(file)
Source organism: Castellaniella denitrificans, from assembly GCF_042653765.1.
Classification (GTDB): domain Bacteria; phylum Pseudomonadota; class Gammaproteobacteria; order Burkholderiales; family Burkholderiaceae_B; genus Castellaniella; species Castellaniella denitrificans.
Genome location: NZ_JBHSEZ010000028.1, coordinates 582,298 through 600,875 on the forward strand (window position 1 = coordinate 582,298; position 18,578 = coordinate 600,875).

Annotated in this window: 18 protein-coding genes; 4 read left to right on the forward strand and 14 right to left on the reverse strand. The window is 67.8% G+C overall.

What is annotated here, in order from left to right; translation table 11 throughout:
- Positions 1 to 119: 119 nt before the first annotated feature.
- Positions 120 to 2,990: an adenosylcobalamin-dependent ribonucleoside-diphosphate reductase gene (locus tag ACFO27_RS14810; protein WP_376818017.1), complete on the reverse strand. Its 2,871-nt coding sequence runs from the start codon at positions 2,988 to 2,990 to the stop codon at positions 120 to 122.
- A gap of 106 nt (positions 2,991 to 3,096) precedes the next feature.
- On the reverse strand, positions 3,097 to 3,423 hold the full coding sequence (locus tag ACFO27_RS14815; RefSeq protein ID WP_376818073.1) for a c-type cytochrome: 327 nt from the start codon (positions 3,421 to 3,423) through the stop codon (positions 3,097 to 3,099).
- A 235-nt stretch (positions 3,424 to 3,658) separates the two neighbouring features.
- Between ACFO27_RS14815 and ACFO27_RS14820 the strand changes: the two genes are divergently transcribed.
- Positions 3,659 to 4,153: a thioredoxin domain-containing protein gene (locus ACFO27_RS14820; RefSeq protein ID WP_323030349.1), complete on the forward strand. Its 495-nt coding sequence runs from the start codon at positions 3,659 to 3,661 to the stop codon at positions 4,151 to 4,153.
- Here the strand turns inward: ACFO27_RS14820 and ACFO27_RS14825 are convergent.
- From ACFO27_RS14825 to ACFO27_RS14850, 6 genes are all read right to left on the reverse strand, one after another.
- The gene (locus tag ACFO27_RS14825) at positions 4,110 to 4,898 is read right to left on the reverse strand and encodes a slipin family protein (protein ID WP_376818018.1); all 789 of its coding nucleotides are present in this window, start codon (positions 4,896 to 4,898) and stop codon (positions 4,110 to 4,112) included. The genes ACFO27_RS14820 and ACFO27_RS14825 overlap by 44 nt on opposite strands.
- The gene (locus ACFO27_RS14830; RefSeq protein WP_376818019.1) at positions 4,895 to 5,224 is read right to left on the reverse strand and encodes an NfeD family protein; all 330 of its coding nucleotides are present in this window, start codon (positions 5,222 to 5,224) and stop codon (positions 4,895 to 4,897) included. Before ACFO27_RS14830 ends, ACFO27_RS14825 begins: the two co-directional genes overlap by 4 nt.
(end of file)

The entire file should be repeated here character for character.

Source organism: Castellaniella denitrificans, from assembly GCF_042653765.1.
Classification (GTDB): domain Bacteria; phylum Pseudomonadota; class Gammaproteobacteria; order Burkholderiales; family Burkholderiaceae_B; genus Castellaniella; species Castellaniella denitrificans.
Genome location: NZ_JBHSEZ010000028.1, coordinates 582,298 through 600,875 on the forward strand (window position 1 = coordinate 582,298; position 18,578 = coordinate 600,875).

Annotated in this window: 18 protein-coding genes; 4 read left to right on the forward strand and 14 right to left on the reverse strand. The window is 67.8% G+C overall.

What is annotated here, in order from left to right; translation table 11 throughout:
- Positions 1 to 119: 119 nt before the first annotated feature.
- Positions 120 to 2,990: an adenosylcobalamin-dependent ribonucleoside-diphosphate reductase gene (locus tag ACFO27_RS14810; protein WP_376818017.1), complete on the reverse strand. Its 2,871-nt coding sequence runs from the start codon at positions 2,988 to 2,990 to the stop codon at positions 120 to 122.
- A gap of 106 nt (positions 2,991 to 3,096) precedes the next feature.
- On the reverse strand, positions 3,097 to 3,423 hold the full coding sequence (locus tag ACFO27_RS14815; RefSeq protein ID WP_376818073.1) for a c-type cytochrome: 327 nt from the start codon (positions 3,421 to 3,423) through the stop codon (positions 3,097 to 3,099).
- A 235-nt stretch (positions 3,424 to 3,658) separates the two neighbouring features.
- Between ACFO27_RS14815 and ACFO27_RS14820 the strand changes: the two genes are divergently transcribed.
- Positions 3,659 to 4,153: a thioredoxin domain-containing protein gene (locus ACFO27_RS14820; RefSeq protein ID WP_323030349.1), complete on the forward strand. Its 495-nt coding sequence runs from the start codon at positions 3,659 to 3,661 to the stop codon at positions 4,151 to 4,153.
- Here the strand turns inward: ACFO27_RS14820 and ACFO27_RS14825 are convergent.
- From ACFO27_RS14825 to ACFO27_RS14850, 6 genes are all read right to left on the reverse strand, one after another.
- The gene (locus tag ACFO27_RS14825) at positions 4,110 to 4,898 is read right to left on the reverse strand and encodes a slipin family protein (protein ID WP_376818018.1); all 789 of its coding nucleotides are present in this window, start codon (positions 4,896 to 4,898) and stop codon (positions 4,110 to 4,112) included. The genes ACFO27_RS14820 and ACFO27_RS14825 overlap by 44 nt on opposite strands.
- The gene (locus ACFO27_RS14830; RefSeq protein WP_376818019.1) at positions 4,895 to 5,224 is read right to left on the reverse strand and encodes an NfeD family protein; all 330 of its coding nucleotides are present in this window, start codon (positions 5,222 to 5,224) and stop codon (positions 4,895 to 4,897) included. Before ACFO27_RS14830 ends, ACFO27_RS14825 begins: the two co-directional genes overlap by 4 nt.